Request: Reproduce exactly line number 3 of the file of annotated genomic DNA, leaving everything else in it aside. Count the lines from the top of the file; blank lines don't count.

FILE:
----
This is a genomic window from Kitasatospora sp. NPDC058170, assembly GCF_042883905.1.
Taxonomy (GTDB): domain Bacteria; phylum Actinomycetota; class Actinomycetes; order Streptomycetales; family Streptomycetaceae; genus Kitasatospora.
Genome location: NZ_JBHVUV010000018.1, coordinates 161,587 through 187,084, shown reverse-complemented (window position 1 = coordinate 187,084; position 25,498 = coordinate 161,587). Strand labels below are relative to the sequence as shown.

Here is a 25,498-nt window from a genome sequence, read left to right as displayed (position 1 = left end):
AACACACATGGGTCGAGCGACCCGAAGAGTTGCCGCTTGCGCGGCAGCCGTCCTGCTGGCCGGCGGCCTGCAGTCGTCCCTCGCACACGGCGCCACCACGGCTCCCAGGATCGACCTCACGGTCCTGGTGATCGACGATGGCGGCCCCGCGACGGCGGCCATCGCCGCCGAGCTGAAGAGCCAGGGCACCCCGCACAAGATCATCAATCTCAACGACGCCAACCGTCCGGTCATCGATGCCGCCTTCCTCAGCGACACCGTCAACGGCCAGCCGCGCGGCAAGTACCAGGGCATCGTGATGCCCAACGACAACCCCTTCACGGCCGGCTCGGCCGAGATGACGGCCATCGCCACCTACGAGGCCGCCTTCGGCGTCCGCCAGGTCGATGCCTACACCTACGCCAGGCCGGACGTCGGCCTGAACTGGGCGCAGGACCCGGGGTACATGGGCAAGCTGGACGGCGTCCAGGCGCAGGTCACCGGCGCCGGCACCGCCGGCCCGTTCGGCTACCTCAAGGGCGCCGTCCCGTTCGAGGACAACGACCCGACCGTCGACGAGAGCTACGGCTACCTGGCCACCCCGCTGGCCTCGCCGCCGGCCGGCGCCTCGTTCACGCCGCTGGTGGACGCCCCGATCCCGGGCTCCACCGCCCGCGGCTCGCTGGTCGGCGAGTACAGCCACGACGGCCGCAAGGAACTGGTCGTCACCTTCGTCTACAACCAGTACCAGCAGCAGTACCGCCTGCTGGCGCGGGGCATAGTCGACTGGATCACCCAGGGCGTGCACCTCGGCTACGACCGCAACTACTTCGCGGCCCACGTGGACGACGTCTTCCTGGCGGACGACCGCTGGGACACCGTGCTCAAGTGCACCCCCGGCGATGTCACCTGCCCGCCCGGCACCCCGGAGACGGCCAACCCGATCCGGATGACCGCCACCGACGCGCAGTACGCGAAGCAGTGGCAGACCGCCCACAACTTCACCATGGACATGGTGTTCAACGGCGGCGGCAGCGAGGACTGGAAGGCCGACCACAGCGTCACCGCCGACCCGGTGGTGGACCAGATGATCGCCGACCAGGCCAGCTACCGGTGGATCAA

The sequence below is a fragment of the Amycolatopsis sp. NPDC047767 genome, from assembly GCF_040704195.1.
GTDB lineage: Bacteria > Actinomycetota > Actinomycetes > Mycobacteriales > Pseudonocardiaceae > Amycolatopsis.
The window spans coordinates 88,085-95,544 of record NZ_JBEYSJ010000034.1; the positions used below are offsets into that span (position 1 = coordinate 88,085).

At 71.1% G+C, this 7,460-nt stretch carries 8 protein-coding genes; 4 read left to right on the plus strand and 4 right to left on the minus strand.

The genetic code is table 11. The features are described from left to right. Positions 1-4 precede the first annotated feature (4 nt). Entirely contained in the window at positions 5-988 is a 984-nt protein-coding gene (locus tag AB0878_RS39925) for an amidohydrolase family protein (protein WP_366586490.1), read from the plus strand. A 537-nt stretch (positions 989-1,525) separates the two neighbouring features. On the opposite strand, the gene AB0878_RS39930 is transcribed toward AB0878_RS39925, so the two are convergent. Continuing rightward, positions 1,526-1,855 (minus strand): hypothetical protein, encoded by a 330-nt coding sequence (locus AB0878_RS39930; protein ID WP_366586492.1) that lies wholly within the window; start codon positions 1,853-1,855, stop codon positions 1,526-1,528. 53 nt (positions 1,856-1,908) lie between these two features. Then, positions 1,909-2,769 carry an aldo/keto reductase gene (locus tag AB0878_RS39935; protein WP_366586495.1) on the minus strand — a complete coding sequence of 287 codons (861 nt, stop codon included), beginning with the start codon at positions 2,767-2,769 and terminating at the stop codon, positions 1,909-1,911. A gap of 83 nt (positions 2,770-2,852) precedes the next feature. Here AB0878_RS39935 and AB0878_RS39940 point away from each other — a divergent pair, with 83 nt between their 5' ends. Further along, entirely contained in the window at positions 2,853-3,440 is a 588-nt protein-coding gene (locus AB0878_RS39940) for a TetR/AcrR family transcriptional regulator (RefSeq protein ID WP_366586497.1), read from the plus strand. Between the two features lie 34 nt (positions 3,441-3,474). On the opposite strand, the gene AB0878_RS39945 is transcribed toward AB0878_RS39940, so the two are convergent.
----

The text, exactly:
Genome location: NZ_JBHVUV010000018.1, coordinates 161,587 through 187,084, shown reverse-complemented (window position 1 = coordinate 187,084; position 25,498 = coordinate 161,587). Strand labels below are relative to the sequence as shown.